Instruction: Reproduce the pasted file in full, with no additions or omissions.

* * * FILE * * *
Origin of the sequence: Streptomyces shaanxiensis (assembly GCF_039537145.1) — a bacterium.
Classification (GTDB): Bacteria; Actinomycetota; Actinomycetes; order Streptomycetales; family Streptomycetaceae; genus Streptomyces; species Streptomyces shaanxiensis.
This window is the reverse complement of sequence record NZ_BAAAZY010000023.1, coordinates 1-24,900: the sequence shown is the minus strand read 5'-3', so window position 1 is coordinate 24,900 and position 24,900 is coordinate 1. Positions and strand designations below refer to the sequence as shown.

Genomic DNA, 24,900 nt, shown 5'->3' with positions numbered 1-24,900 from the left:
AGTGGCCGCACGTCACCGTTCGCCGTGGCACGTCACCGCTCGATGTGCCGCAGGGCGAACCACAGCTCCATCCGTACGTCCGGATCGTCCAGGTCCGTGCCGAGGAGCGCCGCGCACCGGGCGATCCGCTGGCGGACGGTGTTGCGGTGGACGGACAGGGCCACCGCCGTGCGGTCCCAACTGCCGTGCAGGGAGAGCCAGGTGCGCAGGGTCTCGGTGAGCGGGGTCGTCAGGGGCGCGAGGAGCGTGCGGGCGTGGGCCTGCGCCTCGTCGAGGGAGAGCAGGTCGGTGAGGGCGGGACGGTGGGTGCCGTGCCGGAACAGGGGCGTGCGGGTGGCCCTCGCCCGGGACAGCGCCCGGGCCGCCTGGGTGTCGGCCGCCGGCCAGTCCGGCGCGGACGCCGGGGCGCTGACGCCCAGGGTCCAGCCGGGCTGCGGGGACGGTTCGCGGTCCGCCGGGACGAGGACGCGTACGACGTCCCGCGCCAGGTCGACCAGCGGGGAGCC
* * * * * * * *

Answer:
Origin of the sequence: Streptomyces shaanxiensis (assembly GCF_039537145.1) — a bacterium.
Classification (GTDB): Bacteria; Actinomycetota; Actinomycetes; order Streptomycetales; family Streptomycetaceae; genus Streptomyces; species Streptomyces shaanxiensis.
This window is the reverse complement of sequence record NZ_BAAAZY010000023.1, coordinates 1-24,900: the sequence shown is the minus strand read 5'-3', so window position 1 is coordinate 24,900 and position 24,900 is coordinate 1. Positions and strand designations below refer to the sequence as shown.

Genomic DNA, 24,900 nt, shown 5'->3' with positions numbered 1-24,900 from the left:
AGTGGCCGCACGTCACCGTTCGCCGTGGCACGTCACCGCTCGATGTGCCGCAGGGCGAACCACAGCTCCATCCGTACGTCCGGATCGTCCAGGTCCGTGCCGAGGAGCGCCGCGCACCGGGCGATCCGCTGGCGGACGGTGTTGCGGTGGACGGACAGGGCCACCGCCGTGCGGTCCCAACTGCCGTGCAGGGAGAGCCAGGTGCGCAGGGTCTCGGTGAGCGGGGTCGTCAGGGGCGCGAGGAGCGTGCGGGCGTGGGCCTGCGCCTCGTCGAGGGAGAGCAGGTCGGTGAGGGCGGGACGGTGGGTGCCGTGCCGGAACAGGGGCGTGCGGGTGGCCCTCGCCCGGGACAGCGCCCGGGCCGCCTGGGTGTCGGCCGCCGGCCAGTCCGGCGCGGACGCCGGGGCGCTGACGCCCAGGGTCCAGCCGGGCTGCGGGGACGGTTCGCGGTCCGCCGGGACGAGGACGCGTACGACGTCCCGCGCCAGGTCGACCAGCGGGGAGCC